So what's the procedure? I check the USPTO website on the 4th or 5th of the month, since that's about when they are caught up with their online database for the previous month. There are other patent searching sites, such as Google's patent search, but I prefer the source.
I search for "board game" OR "board games" OR "card game" OR "card games" OR "chess" using the advanced search. The resulting list is usually around 60 entries long for the month, although the first few will be from the current month. I skip the ones that look completely irrelevant from the title.
After opening each one and determining its relevance, I open the same document again using a direct search on the patent number, because the first window I opened is actually a temporary URL that won't work in a few days from now. Then I copy the title and URL over to this post.
For design patents, I open the pictures on IE, because it doesn't seem to work on Firefox. For other patents, I only open the pictures if I can't figure out what the heck it's talking about.
For regular patents, I read the abstract and then skip down to Background of the Invention and Summary of the Invention. If I understand it, great. If not, I try to figure it out by slowly reading it again. I then do a quick check of the patent's author and any text on the page that looks like a brand name for the product or a URL. Using these, I may be able to find the product using Google or Board Game Geek.
If you look closely, the patent numbers are often sequential. I believe this is either because two or more subsequent patents are from the same submitter, or because a bunch of patents passed off the desk of the patent examiner in charge of toys and games. Therefore, if I see a run of patent numbers, I will manually check some numbers above or below the run to see if I missed some with my search terms.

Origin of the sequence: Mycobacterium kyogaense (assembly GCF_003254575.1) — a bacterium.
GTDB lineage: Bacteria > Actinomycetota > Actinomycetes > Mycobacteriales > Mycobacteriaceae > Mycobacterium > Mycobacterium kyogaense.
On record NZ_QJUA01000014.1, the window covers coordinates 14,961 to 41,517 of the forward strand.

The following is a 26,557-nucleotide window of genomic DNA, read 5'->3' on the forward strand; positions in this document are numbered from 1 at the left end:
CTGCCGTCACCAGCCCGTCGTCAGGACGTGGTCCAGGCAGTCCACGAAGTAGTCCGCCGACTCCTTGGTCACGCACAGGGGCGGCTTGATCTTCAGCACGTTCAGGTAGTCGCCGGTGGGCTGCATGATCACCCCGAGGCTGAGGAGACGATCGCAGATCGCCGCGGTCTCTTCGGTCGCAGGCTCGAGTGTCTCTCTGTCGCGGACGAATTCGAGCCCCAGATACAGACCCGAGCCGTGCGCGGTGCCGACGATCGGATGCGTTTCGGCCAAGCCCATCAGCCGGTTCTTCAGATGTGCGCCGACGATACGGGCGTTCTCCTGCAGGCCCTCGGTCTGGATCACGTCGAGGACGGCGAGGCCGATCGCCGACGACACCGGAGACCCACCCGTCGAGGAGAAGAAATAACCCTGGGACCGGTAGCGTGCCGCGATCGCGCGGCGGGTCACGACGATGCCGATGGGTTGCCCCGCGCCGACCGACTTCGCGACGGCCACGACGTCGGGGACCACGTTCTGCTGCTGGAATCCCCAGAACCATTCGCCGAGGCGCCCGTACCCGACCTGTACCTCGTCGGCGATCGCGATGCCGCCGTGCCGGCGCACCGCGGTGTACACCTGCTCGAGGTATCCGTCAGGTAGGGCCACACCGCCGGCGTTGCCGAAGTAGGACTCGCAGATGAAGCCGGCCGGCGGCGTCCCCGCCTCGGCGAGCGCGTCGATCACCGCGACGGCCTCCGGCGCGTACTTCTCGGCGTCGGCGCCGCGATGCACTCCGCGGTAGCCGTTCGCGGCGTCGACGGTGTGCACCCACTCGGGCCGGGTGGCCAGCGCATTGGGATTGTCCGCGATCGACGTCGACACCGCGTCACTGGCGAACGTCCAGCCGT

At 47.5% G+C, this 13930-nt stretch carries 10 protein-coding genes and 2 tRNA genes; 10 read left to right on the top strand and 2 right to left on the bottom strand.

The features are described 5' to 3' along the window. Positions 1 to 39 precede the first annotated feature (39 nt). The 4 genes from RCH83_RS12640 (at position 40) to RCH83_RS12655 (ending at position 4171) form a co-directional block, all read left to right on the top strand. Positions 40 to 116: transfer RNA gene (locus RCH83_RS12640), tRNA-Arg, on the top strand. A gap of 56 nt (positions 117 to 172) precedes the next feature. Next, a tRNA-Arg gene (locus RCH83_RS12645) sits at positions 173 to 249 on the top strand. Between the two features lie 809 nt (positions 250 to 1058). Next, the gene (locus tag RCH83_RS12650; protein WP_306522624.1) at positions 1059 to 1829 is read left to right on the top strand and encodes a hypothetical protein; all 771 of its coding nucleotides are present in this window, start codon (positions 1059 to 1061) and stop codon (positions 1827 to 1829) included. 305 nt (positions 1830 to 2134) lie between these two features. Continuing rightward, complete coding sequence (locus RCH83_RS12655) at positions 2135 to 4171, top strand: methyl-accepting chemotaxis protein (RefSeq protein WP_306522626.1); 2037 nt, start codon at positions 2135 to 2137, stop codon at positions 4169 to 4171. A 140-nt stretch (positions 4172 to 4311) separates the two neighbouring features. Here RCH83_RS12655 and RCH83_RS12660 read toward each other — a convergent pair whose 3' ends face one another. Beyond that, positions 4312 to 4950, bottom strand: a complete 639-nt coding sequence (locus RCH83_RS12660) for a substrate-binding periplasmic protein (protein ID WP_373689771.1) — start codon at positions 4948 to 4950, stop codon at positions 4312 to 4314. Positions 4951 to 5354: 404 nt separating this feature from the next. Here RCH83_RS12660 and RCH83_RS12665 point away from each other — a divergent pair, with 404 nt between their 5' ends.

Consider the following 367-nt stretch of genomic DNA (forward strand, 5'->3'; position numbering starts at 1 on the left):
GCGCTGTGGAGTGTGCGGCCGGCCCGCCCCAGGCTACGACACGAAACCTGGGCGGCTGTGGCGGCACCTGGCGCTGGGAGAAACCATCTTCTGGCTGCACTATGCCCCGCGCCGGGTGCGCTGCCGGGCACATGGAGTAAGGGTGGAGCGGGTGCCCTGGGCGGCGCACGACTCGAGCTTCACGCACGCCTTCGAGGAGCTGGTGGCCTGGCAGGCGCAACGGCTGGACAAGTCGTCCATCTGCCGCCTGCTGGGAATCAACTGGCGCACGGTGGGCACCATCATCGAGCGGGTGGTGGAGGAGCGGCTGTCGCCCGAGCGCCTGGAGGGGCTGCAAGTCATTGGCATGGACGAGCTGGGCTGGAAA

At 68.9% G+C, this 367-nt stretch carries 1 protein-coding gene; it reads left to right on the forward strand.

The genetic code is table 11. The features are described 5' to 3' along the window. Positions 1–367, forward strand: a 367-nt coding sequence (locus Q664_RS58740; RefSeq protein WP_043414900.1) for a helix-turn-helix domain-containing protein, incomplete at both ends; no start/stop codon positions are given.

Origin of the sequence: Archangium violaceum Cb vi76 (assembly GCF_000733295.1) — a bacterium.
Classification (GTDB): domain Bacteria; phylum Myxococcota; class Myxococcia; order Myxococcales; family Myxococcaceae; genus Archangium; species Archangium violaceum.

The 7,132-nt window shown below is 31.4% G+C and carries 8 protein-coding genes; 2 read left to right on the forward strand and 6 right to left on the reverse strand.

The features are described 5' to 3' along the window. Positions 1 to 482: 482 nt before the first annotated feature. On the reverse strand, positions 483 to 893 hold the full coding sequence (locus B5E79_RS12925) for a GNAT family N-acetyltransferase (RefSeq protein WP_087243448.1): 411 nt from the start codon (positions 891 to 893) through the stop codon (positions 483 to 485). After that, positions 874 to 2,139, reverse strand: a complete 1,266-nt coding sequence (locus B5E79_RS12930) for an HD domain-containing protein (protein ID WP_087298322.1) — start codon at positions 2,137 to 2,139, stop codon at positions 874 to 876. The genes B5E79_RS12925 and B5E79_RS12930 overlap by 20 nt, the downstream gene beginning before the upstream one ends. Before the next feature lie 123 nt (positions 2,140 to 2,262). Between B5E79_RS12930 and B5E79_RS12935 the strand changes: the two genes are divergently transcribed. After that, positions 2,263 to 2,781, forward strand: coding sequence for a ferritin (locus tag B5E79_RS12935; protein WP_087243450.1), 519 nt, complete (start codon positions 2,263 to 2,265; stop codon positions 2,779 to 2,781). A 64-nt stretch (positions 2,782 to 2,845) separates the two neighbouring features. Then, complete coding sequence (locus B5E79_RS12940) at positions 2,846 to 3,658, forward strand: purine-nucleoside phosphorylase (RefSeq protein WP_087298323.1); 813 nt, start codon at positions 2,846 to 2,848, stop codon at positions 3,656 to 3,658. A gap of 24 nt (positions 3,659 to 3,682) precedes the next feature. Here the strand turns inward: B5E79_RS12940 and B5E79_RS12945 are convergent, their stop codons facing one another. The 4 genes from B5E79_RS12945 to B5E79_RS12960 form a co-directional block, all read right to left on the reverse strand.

See my sidebar for monthly patent summaries from the last year and a half.
Gaming machine, server and program for card game - While this patent covers an electronic gaming system, it deals with an idea I often cover: how to keep players interested in the game even when they no longer have a chance of winning outright. It suggests randomly pairing players of different skills each round, or something like that.
Method of playing a storytelling and idea generation game - This took a long time to figure out, but eventually I realized it was for the doodad in the game Spinergy.
Board game named Tora - A revisiting of a patent you last saw in March.
Game and method of play - A roll and move game called "Mind Your Own Business" that looks suspiciously like Monopoly.
Simulated golf game - A golf board game with "hazards" and lots of dice.
Chess Game - A design patent for chess pieces. They don't look very interesting.
Game board - A design patent for a game board. Can't tell anything about the game, but it's by David Vializ.
Castle chess board - A design patent for a chess board that looks like a low castle.
Party play DVD game - The idea of using a DVD to randomly present trivia questions with video clips, rather than to do so sequentially. Uh ...
Dice and card game and method of playing - The game Roll 'Em Show 'Em.
Smart discard rack for playing cards - A card reader for a casino's discard pile. Yet another attempt to reduce the possibility of fraud.
Underwater matching game - Waterproof pieces that sink to the bottom of the pool for collection by the swim students.
Method and apparatus for playing a dice game - A dice game and felt cloth. The game consists of rolling a die, and then betting on which numbers will roll up again before the first number is rolled again. The author claims that a simple game such as this is necessary because games like Craps are too complicated because they have "odds" and "rules" in them.
Crossword puzzle board game - 2-player competitive crossword game. Roll the dice and solve the clues.
Wealth board game - Apparently roll-and-move isn't enough of a useless mechanic, so this one has dice, random cards, and spinners. Then you do what is says on the space.